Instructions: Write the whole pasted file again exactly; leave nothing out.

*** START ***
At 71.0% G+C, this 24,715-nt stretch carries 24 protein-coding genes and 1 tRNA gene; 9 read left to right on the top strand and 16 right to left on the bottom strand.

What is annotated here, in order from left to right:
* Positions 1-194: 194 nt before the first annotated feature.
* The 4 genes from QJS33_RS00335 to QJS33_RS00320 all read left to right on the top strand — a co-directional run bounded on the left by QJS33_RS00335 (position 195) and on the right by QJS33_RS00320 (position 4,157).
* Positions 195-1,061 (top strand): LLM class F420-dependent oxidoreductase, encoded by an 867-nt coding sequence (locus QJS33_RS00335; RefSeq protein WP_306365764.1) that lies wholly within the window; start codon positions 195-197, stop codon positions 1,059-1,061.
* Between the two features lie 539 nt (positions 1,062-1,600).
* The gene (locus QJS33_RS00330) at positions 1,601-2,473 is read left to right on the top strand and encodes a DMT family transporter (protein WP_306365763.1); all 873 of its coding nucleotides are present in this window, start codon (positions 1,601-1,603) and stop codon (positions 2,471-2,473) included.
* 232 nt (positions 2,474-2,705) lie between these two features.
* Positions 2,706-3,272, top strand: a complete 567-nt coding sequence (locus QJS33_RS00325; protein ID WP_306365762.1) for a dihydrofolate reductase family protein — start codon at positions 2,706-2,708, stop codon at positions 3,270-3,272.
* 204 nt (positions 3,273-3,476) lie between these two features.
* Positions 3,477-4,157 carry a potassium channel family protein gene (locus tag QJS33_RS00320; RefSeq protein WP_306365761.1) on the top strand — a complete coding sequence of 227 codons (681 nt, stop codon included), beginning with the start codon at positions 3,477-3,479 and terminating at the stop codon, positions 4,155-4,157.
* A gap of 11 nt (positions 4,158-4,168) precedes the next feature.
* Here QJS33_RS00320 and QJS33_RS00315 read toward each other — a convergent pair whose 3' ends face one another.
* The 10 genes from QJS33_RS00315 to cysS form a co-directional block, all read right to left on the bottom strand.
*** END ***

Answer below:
At 71.0% G+C, this 24,715-nt stretch carries 24 protein-coding genes and 1 tRNA gene; 9 read left to right on the top strand and 16 right to left on the bottom strand.

What is annotated here, in order from left to right:
* Positions 1-194: 194 nt before the first annotated feature.
* The 4 genes from QJS33_RS00335 to QJS33_RS00320 all read left to right on the top strand — a co-directional run bounded on the left by QJS33_RS00335 (position 195) and on the right by QJS33_RS00320 (position 4,157).
* Positions 195-1,061 (top strand): LLM class F420-dependent oxidoreductase, encoded by an 867-nt coding sequence (locus QJS33_RS00335; RefSeq protein WP_306365764.1) that lies wholly within the window; start codon positions 195-197, stop codon positions 1,059-1,061.
* Between the two features lie 539 nt (positions 1,062-1,600).
* The gene (locus QJS33_RS00330) at positions 1,601-2,473 is read left to right on the top strand and encodes a DMT family transporter (protein WP_306365763.1); all 873 of its coding nucleotides are present in this window, start codon (positions 1,601-1,603) and stop codon (positions 2,471-2,473) included.
* 232 nt (positions 2,474-2,705) lie between these two features.
* Positions 2,706-3,272, top strand: a complete 567-nt coding sequence (locus QJS33_RS00325; protein ID WP_306365762.1) for a dihydrofolate reductase family protein — start codon at positions 2,706-2,708, stop codon at positions 3,270-3,272.
* 204 nt (positions 3,273-3,476) lie between these two features.
* Positions 3,477-4,157 carry a potassium channel family protein gene (locus tag QJS33_RS00320; RefSeq protein WP_306365761.1) on the top strand — a complete coding sequence of 227 codons (681 nt, stop codon included), beginning with the start codon at positions 3,477-3,479 and terminating at the stop codon, positions 4,155-4,157.
* A gap of 11 nt (positions 4,158-4,168) precedes the next feature.
* Here QJS33_RS00320 and QJS33_RS00315 read toward each other — a convergent pair whose 3' ends face one another.
* The 10 genes from QJS33_RS00315 to cysS form a co-directional block, all read right to left on the bottom strand.